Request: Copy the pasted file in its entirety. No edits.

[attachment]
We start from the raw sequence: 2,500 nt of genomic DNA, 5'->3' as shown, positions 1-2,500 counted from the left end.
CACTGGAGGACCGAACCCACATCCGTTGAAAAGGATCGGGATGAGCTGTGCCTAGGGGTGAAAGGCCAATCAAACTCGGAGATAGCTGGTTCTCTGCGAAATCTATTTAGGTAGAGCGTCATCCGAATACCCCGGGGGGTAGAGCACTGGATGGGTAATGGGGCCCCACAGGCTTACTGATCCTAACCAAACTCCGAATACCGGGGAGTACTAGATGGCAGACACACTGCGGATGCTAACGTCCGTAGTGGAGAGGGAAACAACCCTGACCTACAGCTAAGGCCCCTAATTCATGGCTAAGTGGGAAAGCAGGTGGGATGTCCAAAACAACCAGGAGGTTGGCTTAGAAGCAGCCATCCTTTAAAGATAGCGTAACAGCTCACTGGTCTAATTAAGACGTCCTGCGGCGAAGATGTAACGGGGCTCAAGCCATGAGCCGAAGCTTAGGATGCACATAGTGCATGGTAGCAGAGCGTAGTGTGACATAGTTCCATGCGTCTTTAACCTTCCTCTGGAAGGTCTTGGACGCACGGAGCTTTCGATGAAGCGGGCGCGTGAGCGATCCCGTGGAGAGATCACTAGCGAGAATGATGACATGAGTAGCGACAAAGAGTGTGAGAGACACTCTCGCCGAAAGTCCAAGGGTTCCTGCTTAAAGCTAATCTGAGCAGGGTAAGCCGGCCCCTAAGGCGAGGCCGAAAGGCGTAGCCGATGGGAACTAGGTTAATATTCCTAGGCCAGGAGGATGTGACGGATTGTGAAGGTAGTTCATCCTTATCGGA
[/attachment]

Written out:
We start from the raw sequence: 2,500 nt of genomic DNA, 5'->3' as shown, positions 1-2,500 counted from the left end.
CACTGGAGGACCGAACCCACATCCGTTGAAAAGGATCGGGATGAGCTGTGCCTAGGGGTGAAAGGCCAATCAAACTCGGAGATAGCTGGTTCTCTGCGAAATCTATTTAGGTAGAGCGTCATCCGAATACCCCGGGGGGTAGAGCACTGGATGGGTAATGGGGCCCCACAGGCTTACTGATCCTAACCAAACTCCGAATACCGGGGAGTACTAGATGGCAGACACACTGCGGATGCTAACGTCCGTAGTGGAGAGGGAAACAACCCTGACCTACAGCTAAGGCCCCTAATTCATGGCTAAGTGGGAAAGCAGGTGGGATGTCCAAAACAACCAGGAGGTTGGCTTAGAAGCAGCCATCCTTTAAAGATAGCGTAACAGCTCACTGGTCTAATTAAGACGTCCTGCGGCGAAGATGTAACGGGGCTCAAGCCATGAGCCGAAGCTTAGGATGCACATAGTGCATGGTAGCAGAGCGTAGTGTGACATAGTTCCATGCGTCTTTAACCTTCCTCTGGAAGGTCTTGGACGCACGGAGCTTTCGATGAAGCGGGCGCGTGAGCGATCCCGTGGAGAGATCACTAGCGAGAATGATGACATGAGTAGCGACAAAGAGTGTGAGAGACACTCTCGCCGAAAGTCCAAGGGTTCCTGCTTAAAGCTAATCTGAGCAGGGTAAGCCGGCCCCTAAGGCGAGGCCGAAAGGCGTAGCCGATGGGAACTAGGTTAATATTCCTAGGCCAGGAGGATGTGACGGATTGTGAAGGTAGTTCATCCTTATCGGA